Purple’s association with the unconventional and with bohemian living creates many tapestries, interwoven throughout the years. In modern usage, the term ‘Bohemian’ is applied to people who live unconventional, usually artistic, lives. It is a description of freedom and free living outside of the boundaries of convention which has been applied to many artists and groups and was used to describe the ‘Bloomsbury Group’ of the early 20th century, of which Vanessa Bell and Virginia Woolf were an integral part, among other artists, writers and thinkers. Before them, during the 1860s the term was associated in particular with the Pre-Raphaelite movement, that group of artists and aesthetes of which Dante Gabriel Rossetti was the most prominent ~ and Jane Morris his muse, painted in her free flowing robes of purples and magenta and amethyst...


The connections, and colours, continue to entwine as we move through the years...



dark-purple-dress-purple-homecoming-dresses-01.jpgFiona MacCarthy, a biographer of the pre-Raphaelite Edward Burne-Jones (1833 - 1898), noted that, in 1964, when the influential Biba store was opened in London by Barbara Hulanicki, the "long drooping structureless clothes", though sexier than the dresses portrayed in Burne-Jones paintings, such as The Golden Stairs or The Sirens, nevertheless greatly resembled them. Biba clothing was not only often very similar in style and shape, but Hulanicki also used the same dark rich colours the pre-Raphaelites loved and used...the dark purples, browns, blues...So here again we see fashion connections linking different artists and designers, often with years and years between them.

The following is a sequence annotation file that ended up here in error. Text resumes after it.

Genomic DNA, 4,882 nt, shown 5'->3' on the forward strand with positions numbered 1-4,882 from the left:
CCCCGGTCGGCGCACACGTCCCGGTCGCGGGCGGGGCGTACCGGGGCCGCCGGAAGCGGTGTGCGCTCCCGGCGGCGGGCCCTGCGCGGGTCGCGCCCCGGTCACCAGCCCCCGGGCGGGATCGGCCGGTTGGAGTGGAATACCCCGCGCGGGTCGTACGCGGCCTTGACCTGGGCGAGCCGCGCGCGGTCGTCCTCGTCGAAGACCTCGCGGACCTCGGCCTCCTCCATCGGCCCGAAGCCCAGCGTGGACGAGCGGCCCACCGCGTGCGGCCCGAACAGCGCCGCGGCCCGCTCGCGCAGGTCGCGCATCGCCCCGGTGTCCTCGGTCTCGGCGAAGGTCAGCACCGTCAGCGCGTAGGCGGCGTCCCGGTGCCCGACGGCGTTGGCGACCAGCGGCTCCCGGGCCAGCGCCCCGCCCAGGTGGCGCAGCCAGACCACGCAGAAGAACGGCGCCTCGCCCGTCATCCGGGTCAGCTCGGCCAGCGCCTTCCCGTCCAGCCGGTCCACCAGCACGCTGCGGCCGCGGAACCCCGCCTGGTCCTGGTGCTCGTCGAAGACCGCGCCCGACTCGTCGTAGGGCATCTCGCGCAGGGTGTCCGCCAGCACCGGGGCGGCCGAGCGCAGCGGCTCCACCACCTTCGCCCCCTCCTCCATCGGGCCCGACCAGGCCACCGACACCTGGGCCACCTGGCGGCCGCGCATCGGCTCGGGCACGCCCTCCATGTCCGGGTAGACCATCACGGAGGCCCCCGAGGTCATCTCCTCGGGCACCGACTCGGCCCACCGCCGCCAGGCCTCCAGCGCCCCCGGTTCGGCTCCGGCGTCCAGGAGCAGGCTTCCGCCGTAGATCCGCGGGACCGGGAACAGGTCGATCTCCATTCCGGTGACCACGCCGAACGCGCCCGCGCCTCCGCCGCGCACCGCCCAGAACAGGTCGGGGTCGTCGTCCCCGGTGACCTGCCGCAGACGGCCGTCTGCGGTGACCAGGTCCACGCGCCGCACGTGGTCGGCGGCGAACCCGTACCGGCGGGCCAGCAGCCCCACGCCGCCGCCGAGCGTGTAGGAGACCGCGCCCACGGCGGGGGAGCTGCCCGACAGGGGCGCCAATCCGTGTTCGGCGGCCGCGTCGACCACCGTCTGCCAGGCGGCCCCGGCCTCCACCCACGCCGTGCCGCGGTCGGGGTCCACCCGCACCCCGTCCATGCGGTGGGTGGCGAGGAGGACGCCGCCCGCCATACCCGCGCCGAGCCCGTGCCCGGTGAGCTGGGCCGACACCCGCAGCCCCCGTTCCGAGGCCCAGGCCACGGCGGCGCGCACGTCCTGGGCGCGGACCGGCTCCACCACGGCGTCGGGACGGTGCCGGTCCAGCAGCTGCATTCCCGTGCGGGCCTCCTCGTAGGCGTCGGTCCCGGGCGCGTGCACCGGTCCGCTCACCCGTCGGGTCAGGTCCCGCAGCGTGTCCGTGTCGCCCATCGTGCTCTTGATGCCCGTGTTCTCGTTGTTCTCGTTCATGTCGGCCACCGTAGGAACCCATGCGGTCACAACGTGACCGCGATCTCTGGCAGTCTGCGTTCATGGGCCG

Barbara Hulanicki says of herself and her work that she was always “living in the past and redesigning into the present”. She has always acknowledged that when she created Biba, the clothing and the store, that she was greatly influenced by the pre-Raphaelites, just as Fiona MacCarthy noted. She says that the face of Biba, the famous pale face and dark lips in browns or dark purples, which was a new vision and radical concept at the time and became known as the ‘Biba look’ or the ‘Biba girl’, was very strongly influenced by the pre-Raphaelite painters especially Rossetti’s ‘The day dream’ (1880), a painting of Jane Morris, who at the time was married to William Morris and having an illicit affair with Rossetti. The interior of the Biba store itself has been described as having an atmosphere that "reeked of sex” ~ an old-fashioned, Edwardian style of forbidden sex with its feather boas, potted palms, bentwood coat racks and dark lighting. It has been quoted as being designed to look like a bordello with its purple, scarlet, black and gold plush fitments. Purple here again, defining the famous store, and again the exotic colour chosen by Hulanicki for so many of her Biba dresses, and the colour painted dark and seductive on the mouths of the Biba girls, as if they had been eating crushed purple berries with their fingers and the colour had spilled, and stayed, staining their lips. Barbara Hulanicki, describing the impact of the Biba look in her book, 'From A to Biba', said of the ‘Biba girls’: 'Wherever the girls went there was silence. Elly was completely blue: blue make-up, blue clothes, blue cap and blue curls. Eva was all green, Del all violet. Some girls were all in black... in their full regalia looking as if they had just left a Fellini set.'



So Del wore all violet, and probably a light purple dress to match her eye-shadow, or a dark purple dress and soft suede purple knee high boots...and Biba was beautifully fabulous, with its roots firmly planted in the pre-Raphaelite’s history of unconventional lives and sensual colours...and both a long way from the princely purple robes and vestments of the traditional church and conventional court.



Purple has many meanings, many meanings as it has meandered through the ages and eras ~ and like Lavender, orchid, lilac, and violet flowers which are considered delicate and precious plants, purple is a special and exotic colour in the palette of our fashion history and our lives, and has been for hundreds and hundreds of years. To paraphrase Barbara Hulanicki: purple has lived in the past and has redesigned itself again and again into the present.



“I was a punk before it got its name. I had that hairstyle and purple lipstick.” ~ Vivienne Westwood


“The sky is already purple; the first few stars have appeared, suddenly, as if someone had thrown a handful of silver across the edge of the world.” ~ Alice Hoffman, Here on Earth